These things being laid out the discussion ensued in an ever so civil manner and many things were thrown around and connected. I will attempt to deliver a few of my own thoughts, stimulated by this delectable presentation.
One of the main thoughts which was not fleshed out, but which necessarily pervaded the conversation tonight was the idea of objectivity vs. subjectivity. In the discussion of sacred space we see a need for God to create the spaces. What is God’s role in sacred spaces? In the Old Testament God instructed his people to build a physical temple for him but the building of the temple could not cause God to come and dwell in that place, it was his will to come into that holy space, thereby making himself available to his people. Sacred spaces have been defined as those spaces where God makes himself available to man, therefore, we see a need for God to be active in this encounter which takes place. It can be seen from this that it is God’s way to sometimes force himself into the realization of an individual and cause them to have an encounter with God whether or not they intended to do so. However, man also plays a part in the interactions of God with him. It may be argued that all space is sacred, as Dr Lockett suggested in his chapel on this topic, but it is necessary for men to recognize that space as sacred. The panelists agree with professor Irwin as she says that a necessary step to take in cultivating sacred spaces is looking and seeing the gifts that God has given us in the world around us, in the mundane activities and surroundings that we engage with. Anything that we habituate puts us into a routine that is devoid of the shock and awe which we should be experiencing in the different forms of sacred spaces which God allows us. This means, according to Anderson, that we need to re-imagine and adjust our view in sacred spaces to renew our interactions with God. If God has made himself available to men in creation and is characterized by his omnipresence then we should be able to encounter God everywhere which seems to make sacred space objective, however, men encounter God in very subjective ways, depending on their mental state and orientation, where they are in space and time and the different reactions which each person has to the same stimulus.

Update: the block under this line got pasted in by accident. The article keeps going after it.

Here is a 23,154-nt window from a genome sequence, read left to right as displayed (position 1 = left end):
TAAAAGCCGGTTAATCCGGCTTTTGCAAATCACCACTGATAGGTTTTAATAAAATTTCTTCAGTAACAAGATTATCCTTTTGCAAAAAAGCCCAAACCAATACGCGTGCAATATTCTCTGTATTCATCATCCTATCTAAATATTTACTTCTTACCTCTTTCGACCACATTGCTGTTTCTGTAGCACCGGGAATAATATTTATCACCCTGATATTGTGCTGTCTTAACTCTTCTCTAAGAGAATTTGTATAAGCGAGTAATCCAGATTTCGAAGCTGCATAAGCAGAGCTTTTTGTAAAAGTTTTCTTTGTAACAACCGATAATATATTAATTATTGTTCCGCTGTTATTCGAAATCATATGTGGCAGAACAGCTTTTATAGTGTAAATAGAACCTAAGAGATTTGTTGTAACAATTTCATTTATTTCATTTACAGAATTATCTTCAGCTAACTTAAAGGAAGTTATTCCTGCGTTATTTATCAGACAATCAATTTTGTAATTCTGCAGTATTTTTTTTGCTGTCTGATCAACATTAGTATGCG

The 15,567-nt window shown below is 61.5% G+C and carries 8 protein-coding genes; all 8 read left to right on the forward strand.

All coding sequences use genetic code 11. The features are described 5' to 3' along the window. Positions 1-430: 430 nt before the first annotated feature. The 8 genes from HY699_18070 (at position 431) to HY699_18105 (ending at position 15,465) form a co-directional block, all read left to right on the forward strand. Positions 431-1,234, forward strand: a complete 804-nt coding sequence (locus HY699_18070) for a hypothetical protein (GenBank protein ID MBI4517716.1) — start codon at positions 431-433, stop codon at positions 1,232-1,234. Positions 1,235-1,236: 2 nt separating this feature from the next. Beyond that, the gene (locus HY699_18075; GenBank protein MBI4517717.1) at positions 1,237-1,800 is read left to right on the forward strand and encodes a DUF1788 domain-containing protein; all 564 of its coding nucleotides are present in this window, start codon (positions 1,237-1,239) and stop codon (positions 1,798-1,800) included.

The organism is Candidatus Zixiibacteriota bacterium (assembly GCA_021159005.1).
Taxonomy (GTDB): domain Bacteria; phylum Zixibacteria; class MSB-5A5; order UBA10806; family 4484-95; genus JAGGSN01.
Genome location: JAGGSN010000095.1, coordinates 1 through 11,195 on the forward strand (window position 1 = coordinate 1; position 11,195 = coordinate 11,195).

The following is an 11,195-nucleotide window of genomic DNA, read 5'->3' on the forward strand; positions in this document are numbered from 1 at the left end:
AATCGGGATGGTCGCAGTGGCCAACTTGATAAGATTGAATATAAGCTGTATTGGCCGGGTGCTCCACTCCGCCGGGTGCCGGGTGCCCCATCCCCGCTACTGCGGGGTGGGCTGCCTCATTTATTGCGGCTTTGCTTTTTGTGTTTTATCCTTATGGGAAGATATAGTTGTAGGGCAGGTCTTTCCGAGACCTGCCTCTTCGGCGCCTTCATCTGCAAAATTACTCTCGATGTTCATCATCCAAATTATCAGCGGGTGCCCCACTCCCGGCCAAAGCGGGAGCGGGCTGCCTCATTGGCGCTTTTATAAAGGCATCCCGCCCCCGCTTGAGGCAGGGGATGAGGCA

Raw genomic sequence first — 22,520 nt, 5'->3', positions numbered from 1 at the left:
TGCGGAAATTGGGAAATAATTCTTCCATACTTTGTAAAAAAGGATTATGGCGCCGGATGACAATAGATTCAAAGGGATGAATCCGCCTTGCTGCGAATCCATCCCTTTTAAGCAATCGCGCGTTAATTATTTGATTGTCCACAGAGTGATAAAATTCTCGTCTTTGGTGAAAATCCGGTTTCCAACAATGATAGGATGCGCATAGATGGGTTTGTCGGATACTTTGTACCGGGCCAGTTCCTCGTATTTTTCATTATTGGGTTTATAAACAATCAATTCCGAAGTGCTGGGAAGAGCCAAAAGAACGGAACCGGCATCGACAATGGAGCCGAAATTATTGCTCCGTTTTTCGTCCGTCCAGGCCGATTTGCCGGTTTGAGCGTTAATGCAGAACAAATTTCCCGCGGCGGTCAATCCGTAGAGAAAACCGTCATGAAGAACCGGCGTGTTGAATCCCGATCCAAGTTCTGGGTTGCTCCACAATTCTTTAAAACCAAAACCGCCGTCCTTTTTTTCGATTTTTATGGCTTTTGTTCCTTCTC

There are many ways in which a sacred space can come about. It seems as though one key part of sacred spaces is the inability of man to completely define them or pin them down so to speak. This aspect of sacred space seems to be based on the nature of God. Man is no more capable of defining sacred space in all its forms than they are of defining the God who makes himself available in those places. God’s omnipresent nature is not within man’s grasp. However, we are definitely able to see God. He has specifically allowed men to interact with him. There is a reason why he names himself as the father of children and there is a clear purpose in him sending Christ, the tangible, physical interaction of God with man, to the earth. We are meant to interact with God even though we cannot encompass the whole of him. That being said, our encounters with God in sacred spaces are instances of the presences of God within the larger context of his omnipresence. We see God, but we do not see the whole of God, that is impossible.